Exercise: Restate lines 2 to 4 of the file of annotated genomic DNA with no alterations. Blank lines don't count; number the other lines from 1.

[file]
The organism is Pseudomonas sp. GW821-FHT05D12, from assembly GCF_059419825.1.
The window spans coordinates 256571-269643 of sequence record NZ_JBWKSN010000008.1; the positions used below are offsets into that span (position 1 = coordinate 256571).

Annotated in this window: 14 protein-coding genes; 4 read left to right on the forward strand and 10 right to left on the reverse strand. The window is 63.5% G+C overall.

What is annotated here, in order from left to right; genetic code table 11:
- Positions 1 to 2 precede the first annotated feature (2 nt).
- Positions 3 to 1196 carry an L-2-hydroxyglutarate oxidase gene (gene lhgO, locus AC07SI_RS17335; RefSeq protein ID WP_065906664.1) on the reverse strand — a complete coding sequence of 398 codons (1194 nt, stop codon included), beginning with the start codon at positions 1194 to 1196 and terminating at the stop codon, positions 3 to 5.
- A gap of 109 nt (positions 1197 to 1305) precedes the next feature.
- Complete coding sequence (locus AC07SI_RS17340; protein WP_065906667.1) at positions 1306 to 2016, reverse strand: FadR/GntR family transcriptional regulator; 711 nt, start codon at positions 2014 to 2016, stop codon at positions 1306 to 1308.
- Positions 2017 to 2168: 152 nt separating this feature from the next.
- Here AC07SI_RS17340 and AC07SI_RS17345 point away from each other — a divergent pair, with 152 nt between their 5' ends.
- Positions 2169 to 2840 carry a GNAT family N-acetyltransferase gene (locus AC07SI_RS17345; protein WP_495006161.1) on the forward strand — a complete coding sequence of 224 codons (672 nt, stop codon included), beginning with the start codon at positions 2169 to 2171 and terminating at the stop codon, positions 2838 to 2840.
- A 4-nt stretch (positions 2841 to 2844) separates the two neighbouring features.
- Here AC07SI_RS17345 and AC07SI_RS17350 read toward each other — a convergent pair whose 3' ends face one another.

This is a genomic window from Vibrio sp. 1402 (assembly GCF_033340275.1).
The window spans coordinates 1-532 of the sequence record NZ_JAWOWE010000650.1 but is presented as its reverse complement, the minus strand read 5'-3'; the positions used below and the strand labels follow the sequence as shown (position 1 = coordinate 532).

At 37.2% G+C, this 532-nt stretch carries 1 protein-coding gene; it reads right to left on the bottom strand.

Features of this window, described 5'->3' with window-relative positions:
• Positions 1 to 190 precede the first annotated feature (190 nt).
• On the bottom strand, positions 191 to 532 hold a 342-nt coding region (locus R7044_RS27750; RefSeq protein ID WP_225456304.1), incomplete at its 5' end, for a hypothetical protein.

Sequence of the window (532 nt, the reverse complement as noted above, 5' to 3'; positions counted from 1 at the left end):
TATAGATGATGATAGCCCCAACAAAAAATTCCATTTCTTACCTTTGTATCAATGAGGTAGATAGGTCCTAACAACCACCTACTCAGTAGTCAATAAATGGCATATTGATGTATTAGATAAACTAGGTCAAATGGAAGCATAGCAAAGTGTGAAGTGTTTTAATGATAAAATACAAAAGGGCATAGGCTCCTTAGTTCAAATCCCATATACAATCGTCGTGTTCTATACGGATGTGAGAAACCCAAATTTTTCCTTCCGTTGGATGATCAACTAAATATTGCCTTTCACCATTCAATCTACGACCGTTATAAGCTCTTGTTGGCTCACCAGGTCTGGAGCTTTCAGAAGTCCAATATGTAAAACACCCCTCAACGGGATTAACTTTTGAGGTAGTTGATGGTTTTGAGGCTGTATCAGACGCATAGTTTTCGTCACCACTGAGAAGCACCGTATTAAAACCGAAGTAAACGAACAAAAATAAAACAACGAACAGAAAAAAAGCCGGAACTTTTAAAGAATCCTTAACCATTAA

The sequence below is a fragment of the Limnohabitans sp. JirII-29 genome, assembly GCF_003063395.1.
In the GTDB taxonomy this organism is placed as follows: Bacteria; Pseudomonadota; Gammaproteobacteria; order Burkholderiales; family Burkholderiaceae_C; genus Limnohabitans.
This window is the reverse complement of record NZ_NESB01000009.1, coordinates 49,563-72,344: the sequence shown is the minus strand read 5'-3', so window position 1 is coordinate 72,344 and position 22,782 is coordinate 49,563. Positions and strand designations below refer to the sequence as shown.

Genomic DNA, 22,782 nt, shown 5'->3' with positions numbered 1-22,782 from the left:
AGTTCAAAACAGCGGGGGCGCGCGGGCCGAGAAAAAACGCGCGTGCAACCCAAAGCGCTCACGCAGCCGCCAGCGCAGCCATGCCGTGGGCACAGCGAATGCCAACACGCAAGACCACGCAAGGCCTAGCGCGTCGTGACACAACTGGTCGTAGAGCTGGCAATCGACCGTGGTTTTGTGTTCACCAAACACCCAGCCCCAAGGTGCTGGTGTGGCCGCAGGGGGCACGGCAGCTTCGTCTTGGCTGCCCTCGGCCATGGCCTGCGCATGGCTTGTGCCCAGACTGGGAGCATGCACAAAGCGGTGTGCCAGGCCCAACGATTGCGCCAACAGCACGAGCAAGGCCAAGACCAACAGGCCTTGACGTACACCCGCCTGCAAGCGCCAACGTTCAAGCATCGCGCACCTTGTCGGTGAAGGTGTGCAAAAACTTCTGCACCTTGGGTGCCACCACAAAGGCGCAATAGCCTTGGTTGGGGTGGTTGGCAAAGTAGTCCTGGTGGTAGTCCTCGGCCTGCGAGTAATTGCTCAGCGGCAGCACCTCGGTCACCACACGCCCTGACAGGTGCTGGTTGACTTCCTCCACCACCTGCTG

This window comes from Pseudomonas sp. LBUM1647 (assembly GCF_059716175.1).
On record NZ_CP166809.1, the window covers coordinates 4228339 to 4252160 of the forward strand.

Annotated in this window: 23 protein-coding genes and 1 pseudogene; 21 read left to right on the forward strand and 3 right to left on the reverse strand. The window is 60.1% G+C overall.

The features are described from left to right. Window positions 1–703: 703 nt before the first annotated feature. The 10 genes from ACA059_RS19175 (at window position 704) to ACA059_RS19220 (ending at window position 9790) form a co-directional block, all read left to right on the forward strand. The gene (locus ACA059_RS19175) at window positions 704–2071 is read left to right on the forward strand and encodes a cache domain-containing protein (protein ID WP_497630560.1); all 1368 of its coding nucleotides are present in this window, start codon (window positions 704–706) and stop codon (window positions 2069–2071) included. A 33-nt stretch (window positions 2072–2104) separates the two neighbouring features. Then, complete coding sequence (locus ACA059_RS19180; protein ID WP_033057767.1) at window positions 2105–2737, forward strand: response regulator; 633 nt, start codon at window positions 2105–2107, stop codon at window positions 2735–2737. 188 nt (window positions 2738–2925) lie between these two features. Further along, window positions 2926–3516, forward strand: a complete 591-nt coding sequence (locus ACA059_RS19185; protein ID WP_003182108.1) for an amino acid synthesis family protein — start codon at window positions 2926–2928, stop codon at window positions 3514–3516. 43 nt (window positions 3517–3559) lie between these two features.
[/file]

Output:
The window spans coordinates 256571-269643 of sequence record NZ_JBWKSN010000008.1; the positions used below are offsets into that span (position 1 = coordinate 256571).

Annotated in this window: 14 protein-coding genes; 4 read left to right on the forward strand and 10 right to left on the reverse strand. The window is 63.5% G+C overall.

What is annotated here, in order from left to right; genetic code table 11: